When I was 15 my parents sent me to live with a French family for the summer. When I arrived, I discovered that in preparation for the arrival of an American teenager they had stocked their kitchen with a box of Golden Grahams. Now, my own home had never in my life had a box of any such sugary cereal, but I was eager to please. I ate the Golden Grahams, which let’s be honest, were delicious while the rest of the family ate baguettes. When the first box ran out, they replaced it assuming it was what I wanted.
It took a while for my French to be good enough and my confidence high enough for me to tell them that I really was more than happy to join them in eating French breakfasts. Once I did, I got to walk to the bakery every morning and pick up baguettes and a few personal sized egg custard tarts for myself and their 9-year-old son.
Back home, the father would efficiently split his baguette in two, slice it in half, and then scoop out the doughy center and toss it in the garbage. He would then fill the hollow baguette halves with french butter. He was trying to cut carbs, he told me.
At fifteen, I was always on a diet, but unfortunately, even in France, never one that involved bread boats full of butter. I would nibble more circumspectly on my lightly buttered bread or egg tart.
Noah and I went to Paris a few weeks ago. It was my first time back since I was 15. I knew in advance, that it was going to be tough to not eat gluten while there. I decided to allow myself a few treats including a morning baguette with butter and an egg tart. I never found the egg tart of my memory, but I did get my baguette. Even now, however, I couldn’t bring myself to eat it a la my french host, which is too bad because I love French butter.
To keep myself from eating a baguette every morning and also in a play to save a little money, I decided to make some granola before we left. I figured it would be a nod to my cereal eating days the last time I was in Paris, but healthier and, dare I say, classier. Because, this is the classiest granola I’ve ever made. It’s not the stuff of hippies, not slicked with honey or oil. Instead it’s crisped with a combination of oil and egg white, lightly sweetened with maple syrup, and full of toasted fennel seeds, almonds, dried figs and cherries. If the French ate granola, I think this is one that would meet their standards.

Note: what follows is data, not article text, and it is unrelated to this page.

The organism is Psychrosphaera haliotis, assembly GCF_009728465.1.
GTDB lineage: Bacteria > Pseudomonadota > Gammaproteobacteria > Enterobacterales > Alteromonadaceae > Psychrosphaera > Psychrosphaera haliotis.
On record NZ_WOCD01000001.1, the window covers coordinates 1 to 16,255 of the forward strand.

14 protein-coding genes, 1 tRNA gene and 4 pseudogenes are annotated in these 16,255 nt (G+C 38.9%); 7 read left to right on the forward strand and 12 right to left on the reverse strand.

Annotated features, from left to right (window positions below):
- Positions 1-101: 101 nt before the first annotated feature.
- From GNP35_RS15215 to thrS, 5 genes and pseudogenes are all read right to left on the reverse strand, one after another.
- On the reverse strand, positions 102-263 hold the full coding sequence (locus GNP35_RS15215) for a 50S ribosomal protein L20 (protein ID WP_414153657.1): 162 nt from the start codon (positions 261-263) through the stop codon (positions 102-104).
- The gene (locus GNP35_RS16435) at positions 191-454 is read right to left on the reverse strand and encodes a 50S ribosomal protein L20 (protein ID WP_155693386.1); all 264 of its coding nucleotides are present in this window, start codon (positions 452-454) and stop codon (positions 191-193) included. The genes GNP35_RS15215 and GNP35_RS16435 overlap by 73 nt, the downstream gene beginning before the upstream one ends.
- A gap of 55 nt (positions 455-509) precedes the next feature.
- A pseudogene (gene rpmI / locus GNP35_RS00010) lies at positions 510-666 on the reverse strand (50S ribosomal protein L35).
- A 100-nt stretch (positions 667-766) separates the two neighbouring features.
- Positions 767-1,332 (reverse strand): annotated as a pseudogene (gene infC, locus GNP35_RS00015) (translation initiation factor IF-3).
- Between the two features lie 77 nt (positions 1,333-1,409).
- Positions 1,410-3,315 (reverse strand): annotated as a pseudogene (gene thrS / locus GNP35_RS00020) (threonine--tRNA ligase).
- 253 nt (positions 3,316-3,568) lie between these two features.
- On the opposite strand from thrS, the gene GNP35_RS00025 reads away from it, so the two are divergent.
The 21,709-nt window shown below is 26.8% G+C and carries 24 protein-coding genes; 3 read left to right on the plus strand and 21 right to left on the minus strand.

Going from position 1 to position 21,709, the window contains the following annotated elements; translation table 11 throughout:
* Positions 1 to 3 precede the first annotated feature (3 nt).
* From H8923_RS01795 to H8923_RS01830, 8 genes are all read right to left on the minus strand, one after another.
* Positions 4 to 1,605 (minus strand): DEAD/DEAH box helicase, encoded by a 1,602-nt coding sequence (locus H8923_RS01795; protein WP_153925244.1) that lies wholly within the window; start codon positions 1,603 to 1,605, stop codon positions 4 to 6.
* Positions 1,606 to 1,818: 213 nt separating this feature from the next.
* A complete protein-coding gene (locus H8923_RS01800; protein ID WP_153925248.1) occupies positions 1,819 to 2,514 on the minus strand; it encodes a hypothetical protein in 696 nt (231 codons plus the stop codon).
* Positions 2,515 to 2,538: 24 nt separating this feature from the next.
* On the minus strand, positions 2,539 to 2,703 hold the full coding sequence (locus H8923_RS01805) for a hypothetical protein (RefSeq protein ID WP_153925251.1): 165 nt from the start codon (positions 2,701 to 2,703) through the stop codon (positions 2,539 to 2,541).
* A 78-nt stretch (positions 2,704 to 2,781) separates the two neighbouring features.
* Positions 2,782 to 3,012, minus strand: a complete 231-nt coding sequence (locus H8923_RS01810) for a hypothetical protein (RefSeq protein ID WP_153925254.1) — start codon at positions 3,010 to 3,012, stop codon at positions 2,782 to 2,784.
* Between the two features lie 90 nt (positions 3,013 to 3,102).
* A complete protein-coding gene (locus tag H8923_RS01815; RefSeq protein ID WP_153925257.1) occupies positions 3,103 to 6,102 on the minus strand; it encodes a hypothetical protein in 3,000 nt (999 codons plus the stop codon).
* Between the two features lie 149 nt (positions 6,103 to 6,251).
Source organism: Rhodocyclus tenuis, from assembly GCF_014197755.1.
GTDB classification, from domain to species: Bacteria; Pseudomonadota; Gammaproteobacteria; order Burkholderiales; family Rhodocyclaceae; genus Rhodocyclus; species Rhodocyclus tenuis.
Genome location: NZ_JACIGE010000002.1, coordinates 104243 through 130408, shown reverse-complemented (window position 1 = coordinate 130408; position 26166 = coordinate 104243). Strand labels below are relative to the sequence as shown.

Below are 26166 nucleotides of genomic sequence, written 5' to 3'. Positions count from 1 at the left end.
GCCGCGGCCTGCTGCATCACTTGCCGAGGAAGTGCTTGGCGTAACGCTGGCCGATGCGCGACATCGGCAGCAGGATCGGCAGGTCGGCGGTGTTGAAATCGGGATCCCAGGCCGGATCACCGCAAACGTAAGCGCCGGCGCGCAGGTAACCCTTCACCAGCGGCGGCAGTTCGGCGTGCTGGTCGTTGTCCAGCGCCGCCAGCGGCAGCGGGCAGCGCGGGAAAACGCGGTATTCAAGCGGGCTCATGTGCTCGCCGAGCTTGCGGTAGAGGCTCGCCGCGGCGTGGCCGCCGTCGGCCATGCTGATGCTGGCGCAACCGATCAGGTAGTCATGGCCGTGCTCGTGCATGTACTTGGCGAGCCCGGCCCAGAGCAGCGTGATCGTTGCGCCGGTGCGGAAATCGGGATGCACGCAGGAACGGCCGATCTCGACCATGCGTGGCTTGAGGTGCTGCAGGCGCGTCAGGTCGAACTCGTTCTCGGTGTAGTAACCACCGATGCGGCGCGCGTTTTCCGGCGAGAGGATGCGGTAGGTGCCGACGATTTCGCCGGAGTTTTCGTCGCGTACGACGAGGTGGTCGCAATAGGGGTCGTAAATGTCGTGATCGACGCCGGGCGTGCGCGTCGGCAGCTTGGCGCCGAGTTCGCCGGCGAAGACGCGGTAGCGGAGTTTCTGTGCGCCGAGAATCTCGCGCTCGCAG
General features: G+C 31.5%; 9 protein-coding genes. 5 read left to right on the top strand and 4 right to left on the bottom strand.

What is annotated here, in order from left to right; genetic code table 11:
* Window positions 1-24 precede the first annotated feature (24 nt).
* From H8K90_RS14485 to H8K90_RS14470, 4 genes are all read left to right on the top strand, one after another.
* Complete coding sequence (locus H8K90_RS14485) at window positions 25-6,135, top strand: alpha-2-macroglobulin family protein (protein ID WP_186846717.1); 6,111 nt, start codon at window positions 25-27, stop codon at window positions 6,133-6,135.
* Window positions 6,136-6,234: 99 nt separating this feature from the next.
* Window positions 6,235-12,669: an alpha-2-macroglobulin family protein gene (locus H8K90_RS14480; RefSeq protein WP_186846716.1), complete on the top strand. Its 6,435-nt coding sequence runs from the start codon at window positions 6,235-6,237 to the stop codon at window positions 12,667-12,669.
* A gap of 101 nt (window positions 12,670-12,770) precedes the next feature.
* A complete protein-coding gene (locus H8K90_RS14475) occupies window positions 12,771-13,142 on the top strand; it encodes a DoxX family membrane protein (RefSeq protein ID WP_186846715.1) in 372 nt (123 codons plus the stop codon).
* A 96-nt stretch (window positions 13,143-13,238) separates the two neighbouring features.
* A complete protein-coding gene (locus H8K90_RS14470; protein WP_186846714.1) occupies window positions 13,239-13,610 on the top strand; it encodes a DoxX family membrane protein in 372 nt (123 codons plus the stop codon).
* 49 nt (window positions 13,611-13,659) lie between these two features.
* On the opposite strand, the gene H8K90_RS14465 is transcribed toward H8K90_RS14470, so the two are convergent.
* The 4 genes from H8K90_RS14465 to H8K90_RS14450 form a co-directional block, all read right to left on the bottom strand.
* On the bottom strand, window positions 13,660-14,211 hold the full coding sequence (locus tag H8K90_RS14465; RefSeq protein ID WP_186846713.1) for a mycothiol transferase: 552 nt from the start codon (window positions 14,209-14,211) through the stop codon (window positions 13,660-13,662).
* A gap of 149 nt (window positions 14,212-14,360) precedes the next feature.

Fig and Fennel Granola: (Giving credit where credit is due, this granola was actually inspired by this genius chocolate bar.)
– 3 cups oats
– 1/2 cup roasted, salted sunflower seeds
– 1/2 cup pepitas
– 1 cup chopped almonds
– 1 cup unsweetened, finely shredded coconut
– 1/4 cup flaxseed meal
– 1/4 cup brown sugar
– 2 egg whites
– 1/4 cup olive oil
– 3/4 cup maple syrup
– 2 1/2 tablespoons fennel seeds
– 1 cup chopped dried turkish figs
– 1 cup chopped sour cherries
* Preheat oven to 300 degrees.
* Mix together all dry ingredients, except dried fruit.
* Whisk together maple syrup, olive oil, and egg whites.
* Stir wet ingredients into dry ingredients until evenly mixed.
* Spread granola evenly on a baking sheet.
* Bake 45 minute to an hour, until the granola has turned deep shade of brown. After half an hour of baking, toss granola with a spatula every 5 to 10 minutes so it does not burn.
* When it’s done baking, cool, and then toss in dried fruit.
* Store in freezer to keep it from going stale.